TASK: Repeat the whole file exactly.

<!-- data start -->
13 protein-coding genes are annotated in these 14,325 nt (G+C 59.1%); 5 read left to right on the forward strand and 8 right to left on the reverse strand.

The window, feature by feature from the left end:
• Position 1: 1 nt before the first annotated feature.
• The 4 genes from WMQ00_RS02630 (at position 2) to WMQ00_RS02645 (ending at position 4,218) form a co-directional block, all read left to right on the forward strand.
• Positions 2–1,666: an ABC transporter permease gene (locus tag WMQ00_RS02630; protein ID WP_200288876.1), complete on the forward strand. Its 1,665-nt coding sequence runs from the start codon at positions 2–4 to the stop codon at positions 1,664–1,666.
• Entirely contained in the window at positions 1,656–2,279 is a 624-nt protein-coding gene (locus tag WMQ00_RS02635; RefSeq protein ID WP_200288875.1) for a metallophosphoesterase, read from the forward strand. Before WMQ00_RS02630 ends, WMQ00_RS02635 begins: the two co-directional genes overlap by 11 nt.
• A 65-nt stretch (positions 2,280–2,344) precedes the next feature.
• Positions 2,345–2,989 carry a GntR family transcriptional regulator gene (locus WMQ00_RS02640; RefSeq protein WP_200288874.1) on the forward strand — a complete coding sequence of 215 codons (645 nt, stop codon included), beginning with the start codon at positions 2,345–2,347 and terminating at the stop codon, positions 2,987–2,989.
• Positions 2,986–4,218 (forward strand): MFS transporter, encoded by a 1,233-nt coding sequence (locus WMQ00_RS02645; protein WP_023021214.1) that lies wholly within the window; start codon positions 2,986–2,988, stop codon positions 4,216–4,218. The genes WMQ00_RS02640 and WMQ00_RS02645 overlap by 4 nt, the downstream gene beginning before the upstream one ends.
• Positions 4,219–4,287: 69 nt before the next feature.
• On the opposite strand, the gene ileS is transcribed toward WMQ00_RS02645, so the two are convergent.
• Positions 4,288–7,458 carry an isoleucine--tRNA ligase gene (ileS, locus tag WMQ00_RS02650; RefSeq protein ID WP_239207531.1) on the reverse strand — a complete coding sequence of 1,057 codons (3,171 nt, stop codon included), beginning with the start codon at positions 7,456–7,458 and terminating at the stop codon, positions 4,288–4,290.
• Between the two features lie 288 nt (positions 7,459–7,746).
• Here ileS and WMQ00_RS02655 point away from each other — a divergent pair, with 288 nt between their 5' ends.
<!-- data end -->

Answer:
13 protein-coding genes are annotated in these 14,325 nt (G+C 59.1%); 5 read left to right on the forward strand and 8 right to left on the reverse strand.

The window, feature by feature from the left end:
• Position 1: 1 nt before the first annotated feature.
• The 4 genes from WMQ00_RS02630 (at position 2) to WMQ00_RS02645 (ending at position 4,218) form a co-directional block, all read left to right on the forward strand.
• Positions 2–1,666: an ABC transporter permease gene (locus tag WMQ00_RS02630; protein ID WP_200288876.1), complete on the forward strand. Its 1,665-nt coding sequence runs from the start codon at positions 2–4 to the stop codon at positions 1,664–1,666.
• Entirely contained in the window at positions 1,656–2,279 is a 624-nt protein-coding gene (locus tag WMQ00_RS02635; RefSeq protein ID WP_200288875.1) for a metallophosphoesterase, read from the forward strand. Before WMQ00_RS02630 ends, WMQ00_RS02635 begins: the two co-directional genes overlap by 11 nt.
• A 65-nt stretch (positions 2,280–2,344) precedes the next feature.
• Positions 2,345–2,989 carry a GntR family transcriptional regulator gene (locus WMQ00_RS02640; RefSeq protein WP_200288874.1) on the forward strand — a complete coding sequence of 215 codons (645 nt, stop codon included), beginning with the start codon at positions 2,345–2,347 and terminating at the stop codon, positions 2,987–2,989.
• Positions 2,986–4,218 (forward strand): MFS transporter, encoded by a 1,233-nt coding sequence (locus WMQ00_RS02645; protein WP_023021214.1) that lies wholly within the window; start codon positions 2,986–2,988, stop codon positions 4,216–4,218. The genes WMQ00_RS02640 and WMQ00_RS02645 overlap by 4 nt, the downstream gene beginning before the upstream one ends.
• Positions 4,219–4,287: 69 nt before the next feature.
• On the opposite strand, the gene ileS is transcribed toward WMQ00_RS02645, so the two are convergent.
• Positions 4,288–7,458 carry an isoleucine--tRNA ligase gene (ileS, locus tag WMQ00_RS02650; RefSeq protein ID WP_239207531.1) on the reverse strand — a complete coding sequence of 1,057 codons (3,171 nt, stop codon included), beginning with the start codon at positions 7,456–7,458 and terminating at the stop codon, positions 4,288–4,290.
• Between the two features lie 288 nt (positions 7,459–7,746).
• Here ileS and WMQ00_RS02655 point away from each other — a divergent pair, with 288 nt between their 5' ends.